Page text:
In my April 9 guest blogpost, “Auer Deference with a Foreign Twist,” I discussed the issues before the Court in Animal Science Products, Inc. v. Hebei Welcome Pharmaceutical Co. Ltd. The case involved a federal class action antitrust and price-fixing jury trial verdict for $147 million against two Chinese vitamin C manufacturers that was overturned by the Second Circuit on comity grounds. In re Vitamin C Antitrust Litigation, 837 F.3d 175 (2d Cir. 2016). The Second Circuit held that the court was “bound to defer” to a foreign government’s legal statement, as a matter of international comity, whenever the foreign government appears before the court.
The case occasioned amicus briefs from the Chinese Ministry of Commerce (MOFCOM) in the lower courts, citing its interpretation of one of its own regulations, and asserting that the defendants here, Chinese Vitamin C exporters, were compelled by Chinese law to fix prices, thus “insulating” them from price-fixing liability. At the Supreme Court, a group of distinguished Chinese administrative law professors supported that view in an amicus brief and urged affirmance. Several equally distinguished American scholars of Chinese law filed counter briefs suggesting that MOFCOM lacked the authority to interpret statutes or even their own rules.
In the blogpost, I guessed that the Court would avoid getting in the middle of that argument, and that “Given the Solicitor General’s argument that the court of appeals erred by treating the Ministry’s amicus brief as conclusive, . . .it is likely that the Supreme Court will agree with that and remand for a less deferential review.”
The Court did just that in its unanimous decision today (June 14). In a brief 12-page opinion, written by Justice Ginsburg, the Court vacated the Second Circuit’s opinion and remanded it for “renewed consideration” without giving conclusive weight to the Chinese government’s views. Basing the decision in part on Federal Rule of Civil Procedure 44.1, the Court held that federal courts “should accord respectful consideration to a foreign government’s submission, but the court is not bound to accord conclusive effect to the foreign government’s statements.”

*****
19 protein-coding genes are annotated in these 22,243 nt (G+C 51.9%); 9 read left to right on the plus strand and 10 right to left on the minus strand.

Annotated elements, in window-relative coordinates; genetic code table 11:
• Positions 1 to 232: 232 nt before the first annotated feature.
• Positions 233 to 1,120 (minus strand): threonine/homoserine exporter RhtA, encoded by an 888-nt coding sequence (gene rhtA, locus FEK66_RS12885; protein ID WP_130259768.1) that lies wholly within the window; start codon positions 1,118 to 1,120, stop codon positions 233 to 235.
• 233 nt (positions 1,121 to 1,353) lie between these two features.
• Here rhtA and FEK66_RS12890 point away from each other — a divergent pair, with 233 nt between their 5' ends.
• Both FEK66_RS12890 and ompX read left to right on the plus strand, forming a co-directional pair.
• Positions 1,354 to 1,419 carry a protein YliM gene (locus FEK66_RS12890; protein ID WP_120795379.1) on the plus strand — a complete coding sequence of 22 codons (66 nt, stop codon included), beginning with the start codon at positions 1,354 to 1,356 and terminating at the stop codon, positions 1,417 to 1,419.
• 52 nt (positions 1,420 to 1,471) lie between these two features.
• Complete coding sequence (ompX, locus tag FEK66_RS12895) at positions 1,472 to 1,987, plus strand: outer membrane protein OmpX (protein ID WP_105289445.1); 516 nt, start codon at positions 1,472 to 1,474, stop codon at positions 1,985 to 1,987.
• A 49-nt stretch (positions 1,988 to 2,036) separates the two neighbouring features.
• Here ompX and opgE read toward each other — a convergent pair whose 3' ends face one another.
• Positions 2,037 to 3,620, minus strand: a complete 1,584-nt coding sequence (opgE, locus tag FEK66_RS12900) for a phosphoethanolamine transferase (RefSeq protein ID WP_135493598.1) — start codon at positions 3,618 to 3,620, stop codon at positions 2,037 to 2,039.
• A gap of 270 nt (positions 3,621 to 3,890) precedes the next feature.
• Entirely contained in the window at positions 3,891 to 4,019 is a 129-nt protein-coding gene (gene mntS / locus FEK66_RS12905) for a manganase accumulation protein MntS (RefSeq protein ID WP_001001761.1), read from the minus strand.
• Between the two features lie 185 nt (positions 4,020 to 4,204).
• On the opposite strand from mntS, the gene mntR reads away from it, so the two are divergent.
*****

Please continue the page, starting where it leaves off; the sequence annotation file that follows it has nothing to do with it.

In the key passage on page 9, the Court said:
Given the world’s many and diverse legal systems, and the range of circumstances in which a foreign government’s views may be presented, no single formula or rule will fit all cases in which a foreign government describes its own law. Relevant considerations include the statement’s clarity, thoroughness, and support; its context and purpose; the transparency of the foreign legal system; the role and authority of the entity or official offering the statement; and the statement’s consistency with the foreign government’s past positions.
That sounds a lot like Skidmore deference, or as Justice Scalia might have said, “the ol’ totality of the circumstances test.” U.S. v. Mead Corp, 533 U.S. 218, 241, (Scalia, J. dissenting). But it is consistent with the views of the majority of circuits that have passed on this question and with international treaties concerning foreign judgments. Moreover, in terms of reciprocity concerns, the Court said that the United States itself “historically, has not argued that foreign courts are bound to accept its characterizations or precluded from considering other relevant sources.”
Jeffrey S. Lubbers is Professor of Practice in Administrative Law at American University’s Washington College of Law.